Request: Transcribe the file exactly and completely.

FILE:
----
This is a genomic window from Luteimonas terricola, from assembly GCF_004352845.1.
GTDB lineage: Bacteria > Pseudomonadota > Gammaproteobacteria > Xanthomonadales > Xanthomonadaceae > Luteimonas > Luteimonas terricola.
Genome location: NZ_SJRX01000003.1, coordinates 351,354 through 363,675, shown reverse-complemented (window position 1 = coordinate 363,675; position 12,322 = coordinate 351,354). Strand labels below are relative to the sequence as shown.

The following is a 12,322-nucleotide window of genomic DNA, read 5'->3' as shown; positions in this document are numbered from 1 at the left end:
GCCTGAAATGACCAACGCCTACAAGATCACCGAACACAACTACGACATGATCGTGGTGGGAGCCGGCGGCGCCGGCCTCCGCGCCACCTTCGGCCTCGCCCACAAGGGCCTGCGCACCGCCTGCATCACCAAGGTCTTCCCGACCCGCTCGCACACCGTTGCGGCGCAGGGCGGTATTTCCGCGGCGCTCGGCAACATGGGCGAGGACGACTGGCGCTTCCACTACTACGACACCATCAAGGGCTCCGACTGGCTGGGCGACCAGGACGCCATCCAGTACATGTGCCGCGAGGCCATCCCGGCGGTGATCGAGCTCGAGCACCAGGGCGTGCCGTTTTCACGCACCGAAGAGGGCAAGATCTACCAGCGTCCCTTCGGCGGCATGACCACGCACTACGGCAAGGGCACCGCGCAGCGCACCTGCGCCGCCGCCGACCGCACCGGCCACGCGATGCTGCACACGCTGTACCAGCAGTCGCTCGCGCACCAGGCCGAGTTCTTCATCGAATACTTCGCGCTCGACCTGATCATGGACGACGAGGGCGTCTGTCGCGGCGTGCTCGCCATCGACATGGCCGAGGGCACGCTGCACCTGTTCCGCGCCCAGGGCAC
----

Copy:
This is a genomic window from Luteimonas terricola, from assembly GCF_004352845.1.
GTDB lineage: Bacteria > Pseudomonadota > Gammaproteobacteria > Xanthomonadales > Xanthomonadaceae > Luteimonas > Luteimonas terricola.
Genome location: NZ_SJRX01000003.1, coordinates 351,354 through 363,675, shown reverse-complemented (window position 1 = coordinate 363,675; position 12,322 = coordinate 351,354). Strand labels below are relative to the sequence as shown.

The following is a 12,322-nucleotide window of genomic DNA, read 5'->3' as shown; positions in this document are numbered from 1 at the left end:
GCCTGAAATGACCAACGCCTACAAGATCACCGAACACAACTACGACATGATCGTGGTGGGAGCCGGCGGCGCCGGCCTCCGCGCCACCTTCGGCCTCGCCCACAAGGGCCTGCGCACCGCCTGCATCACCAAGGTCTTCCCGACCCGCTCGCACACCGTTGCGGCGCAGGGCGGTATTTCCGCGGCGCTCGGCAACATGGGCGAGGACGACTGGCGCTTCCACTACTACGACACCATCAAGGGCTCCGACTGGCTGGGCGACCAGGACGCCATCCAGTACATGTGCCGCGAGGCCATCCCGGCGGTGATCGAGCTCGAGCACCAGGGCGTGCCGTTTTCACGCACCGAAGAGGGCAAGATCTACCAGCGTCCCTTCGGCGGCATGACCACGCACTACGGCAAGGGCACCGCGCAGCGCACCTGCGCCGCCGCCGACCGCACCGGCCACGCGATGCTGCACACGCTGTACCAGCAGTCGCTCGCGCACCAGGCCGAGTTCTTCATCGAATACTTCGCGCTCGACCTGATCATGGACGACGAGGGCGTCTGTCGCGGCGTGCTCGCCATCGACATGGCCGAGGGCACGCTGCACCTGTTCCGCGCCCAGGGCAC